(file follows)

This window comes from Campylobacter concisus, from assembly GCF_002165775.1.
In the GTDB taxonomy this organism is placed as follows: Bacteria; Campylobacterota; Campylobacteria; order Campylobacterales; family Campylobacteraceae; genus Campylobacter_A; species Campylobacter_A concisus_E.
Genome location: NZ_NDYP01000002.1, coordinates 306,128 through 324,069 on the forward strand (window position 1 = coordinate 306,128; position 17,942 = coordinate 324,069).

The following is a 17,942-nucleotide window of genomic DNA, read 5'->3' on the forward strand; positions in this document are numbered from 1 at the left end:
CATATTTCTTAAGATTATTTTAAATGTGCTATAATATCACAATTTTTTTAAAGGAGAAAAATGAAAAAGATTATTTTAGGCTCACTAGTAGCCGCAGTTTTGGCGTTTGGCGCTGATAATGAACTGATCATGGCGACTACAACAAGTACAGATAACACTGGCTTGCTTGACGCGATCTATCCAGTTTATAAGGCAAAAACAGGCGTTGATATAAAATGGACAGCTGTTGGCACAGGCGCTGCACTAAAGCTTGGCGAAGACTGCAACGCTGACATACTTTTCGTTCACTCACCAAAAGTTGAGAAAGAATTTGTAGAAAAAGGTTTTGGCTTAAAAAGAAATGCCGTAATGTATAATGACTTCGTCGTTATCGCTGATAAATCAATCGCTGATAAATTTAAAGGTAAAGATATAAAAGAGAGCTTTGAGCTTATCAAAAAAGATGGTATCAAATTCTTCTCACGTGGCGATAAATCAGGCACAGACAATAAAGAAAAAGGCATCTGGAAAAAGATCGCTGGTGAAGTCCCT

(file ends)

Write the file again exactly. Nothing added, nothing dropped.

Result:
This window comes from Campylobacter concisus, from assembly GCF_002165775.1.
In the GTDB taxonomy this organism is placed as follows: Bacteria; Campylobacterota; Campylobacteria; order Campylobacterales; family Campylobacteraceae; genus Campylobacter_A; species Campylobacter_A concisus_E.
Genome location: NZ_NDYP01000002.1, coordinates 306,128 through 324,069 on the forward strand (window position 1 = coordinate 306,128; position 17,942 = coordinate 324,069).

The following is a 17,942-nucleotide window of genomic DNA, read 5'->3' on the forward strand; positions in this document are numbered from 1 at the left end:
CATATTTCTTAAGATTATTTTAAATGTGCTATAATATCACAATTTTTTTAAAGGAGAAAAATGAAAAAGATTATTTTAGGCTCACTAGTAGCCGCAGTTTTGGCGTTTGGCGCTGATAATGAACTGATCATGGCGACTACAACAAGTACAGATAACACTGGCTTGCTTGACGCGATCTATCCAGTTTATAAGGCAAAAACAGGCGTTGATATAAAATGGACAGCTGTTGGCACAGGCGCTGCACTAAAGCTTGGCGAAGACTGCAACGCTGACATACTTTTCGTTCACTCACCAAAAGTTGAGAAAGAATTTGTAGAAAAAGGTTTTGGCTTAAAAAGAAATGCCGTAATGTATAATGACTTCGTCGTTATCGCTGATAAATCAATCGCTGATAAATTTAAAGGTAAAGATATAAAAGAGAGCTTTGAGCTTATCAAAAAAGATGGTATCAAATTCTTCTCACGTGGCGATAAATCAGGCACAGACAATAAAGAAAAAGGCATCTGGAAAAAGATCGCTGGTGAAGTCCCT